You should always choose a dog based on what he’s like, not what he looks like, and the Dachsie’s unique physical appeal easily becomes the focal point. Luckily, he is as much fun to live with as he is to look at. But because he was an eager hunter, he can be a bit stubborn and sometimes wonders why you’re not onboard with his plans. It’s hard to stay in a bad mood with a Dachsie around—his upbeat, curious, and friendly nature is contagious.
Did You Know?
The Dachshund was developed in Germany more than 300 years ago to hunt badgers (dachs, badgers; hund, dog).
From 1930 to 1940, Dachshunds advanced from 28th to sixth rank among American registrations, and maintained this average rank through World War II by constructive public relations.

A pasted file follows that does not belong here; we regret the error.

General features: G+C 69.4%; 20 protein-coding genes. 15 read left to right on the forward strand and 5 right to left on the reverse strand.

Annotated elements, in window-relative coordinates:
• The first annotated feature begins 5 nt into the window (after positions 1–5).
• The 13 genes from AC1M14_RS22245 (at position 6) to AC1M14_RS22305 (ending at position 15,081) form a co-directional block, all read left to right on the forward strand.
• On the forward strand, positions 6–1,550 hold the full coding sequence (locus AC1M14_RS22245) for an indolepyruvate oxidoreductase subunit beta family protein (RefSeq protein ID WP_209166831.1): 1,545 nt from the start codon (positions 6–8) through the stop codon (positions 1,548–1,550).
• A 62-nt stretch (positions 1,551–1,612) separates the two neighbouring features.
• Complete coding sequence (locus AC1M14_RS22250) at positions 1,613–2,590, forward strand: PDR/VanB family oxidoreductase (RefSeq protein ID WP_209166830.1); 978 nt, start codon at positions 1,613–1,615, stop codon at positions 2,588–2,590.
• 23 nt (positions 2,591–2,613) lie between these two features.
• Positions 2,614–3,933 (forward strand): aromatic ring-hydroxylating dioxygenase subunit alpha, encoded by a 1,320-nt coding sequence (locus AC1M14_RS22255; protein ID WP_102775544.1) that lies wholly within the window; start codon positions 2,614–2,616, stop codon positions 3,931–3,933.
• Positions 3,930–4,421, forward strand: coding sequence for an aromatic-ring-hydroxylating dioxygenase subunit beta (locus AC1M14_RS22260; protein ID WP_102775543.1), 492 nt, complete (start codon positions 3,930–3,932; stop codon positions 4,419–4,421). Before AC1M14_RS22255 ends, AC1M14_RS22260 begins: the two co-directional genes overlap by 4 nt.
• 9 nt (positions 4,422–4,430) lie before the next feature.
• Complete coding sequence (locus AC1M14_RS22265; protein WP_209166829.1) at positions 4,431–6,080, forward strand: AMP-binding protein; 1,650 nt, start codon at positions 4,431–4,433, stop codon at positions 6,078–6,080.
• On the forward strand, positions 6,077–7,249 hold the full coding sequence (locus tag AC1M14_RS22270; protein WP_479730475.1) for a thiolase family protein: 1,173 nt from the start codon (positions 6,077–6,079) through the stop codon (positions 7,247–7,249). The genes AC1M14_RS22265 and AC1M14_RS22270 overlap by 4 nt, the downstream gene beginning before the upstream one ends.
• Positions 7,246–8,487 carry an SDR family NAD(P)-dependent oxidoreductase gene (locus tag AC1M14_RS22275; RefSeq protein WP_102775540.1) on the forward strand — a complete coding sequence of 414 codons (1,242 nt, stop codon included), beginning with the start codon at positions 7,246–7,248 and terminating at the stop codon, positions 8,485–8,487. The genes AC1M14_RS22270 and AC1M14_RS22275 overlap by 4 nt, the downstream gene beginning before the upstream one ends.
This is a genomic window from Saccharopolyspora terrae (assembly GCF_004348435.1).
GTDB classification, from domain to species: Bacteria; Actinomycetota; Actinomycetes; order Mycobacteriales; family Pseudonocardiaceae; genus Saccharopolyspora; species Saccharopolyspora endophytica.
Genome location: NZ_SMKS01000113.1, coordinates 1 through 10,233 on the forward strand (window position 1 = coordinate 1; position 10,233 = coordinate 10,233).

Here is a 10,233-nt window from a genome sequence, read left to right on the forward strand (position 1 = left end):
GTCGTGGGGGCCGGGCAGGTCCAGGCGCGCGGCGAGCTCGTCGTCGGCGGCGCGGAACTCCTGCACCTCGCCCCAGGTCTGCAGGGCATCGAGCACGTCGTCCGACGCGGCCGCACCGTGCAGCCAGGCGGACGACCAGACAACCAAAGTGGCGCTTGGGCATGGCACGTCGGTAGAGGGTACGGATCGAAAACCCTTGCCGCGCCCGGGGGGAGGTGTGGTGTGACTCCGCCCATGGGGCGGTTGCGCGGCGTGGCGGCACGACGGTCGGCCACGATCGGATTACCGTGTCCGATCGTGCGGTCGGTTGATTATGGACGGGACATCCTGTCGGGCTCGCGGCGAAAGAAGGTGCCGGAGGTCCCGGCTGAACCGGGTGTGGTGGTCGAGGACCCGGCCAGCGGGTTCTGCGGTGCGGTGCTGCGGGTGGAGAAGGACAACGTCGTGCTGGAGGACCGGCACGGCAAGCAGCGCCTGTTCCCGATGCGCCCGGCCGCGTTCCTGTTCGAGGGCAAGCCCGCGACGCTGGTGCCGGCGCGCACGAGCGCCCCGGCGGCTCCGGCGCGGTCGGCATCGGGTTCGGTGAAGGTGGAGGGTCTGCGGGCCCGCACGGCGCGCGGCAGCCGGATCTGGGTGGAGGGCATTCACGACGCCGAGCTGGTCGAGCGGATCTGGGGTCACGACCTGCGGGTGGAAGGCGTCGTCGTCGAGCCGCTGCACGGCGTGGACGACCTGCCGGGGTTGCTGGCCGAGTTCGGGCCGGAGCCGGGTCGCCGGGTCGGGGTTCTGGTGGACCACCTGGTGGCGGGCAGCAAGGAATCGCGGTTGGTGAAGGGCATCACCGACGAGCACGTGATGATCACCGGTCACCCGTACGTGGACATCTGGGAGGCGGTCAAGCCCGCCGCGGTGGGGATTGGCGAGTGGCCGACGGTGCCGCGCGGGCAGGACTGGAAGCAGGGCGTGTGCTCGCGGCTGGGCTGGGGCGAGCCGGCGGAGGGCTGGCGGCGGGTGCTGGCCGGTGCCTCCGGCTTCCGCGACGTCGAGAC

Dachshunds are bred with three coat varieties: (1) Smooth, (2) Long, and (3) Wirehaired, and is shown in two sizes: standard and miniature.
Dachshunds are accomplished hunting dogs despite their lapdog reputations.
In the postwar years, to avoid associations with Germany, the Dachshund’s name was temporarily translated to "badger dog."
colors & Markings
Below is a list of the colors and markings available for this breed. Please refer to the breed standard for descriptions and the difference in types.
|Description||Desc.||Standard Colors||Std. Colors||Registration Code||Reg. Code|
|Black & Cream||010|
|Black & Tan||018|
|Blue & Cream||273|
|Blue & Tan||044|
|Chocolate & Cream||526|
|Chocolate & Tan||072|
|Fawn (Isabella) & Cream||524|
|Fawn (Isabella) & Tan||317|
|Description||Desc.||Standard Markings||Std. Markings||Registration Code||Reg. Code|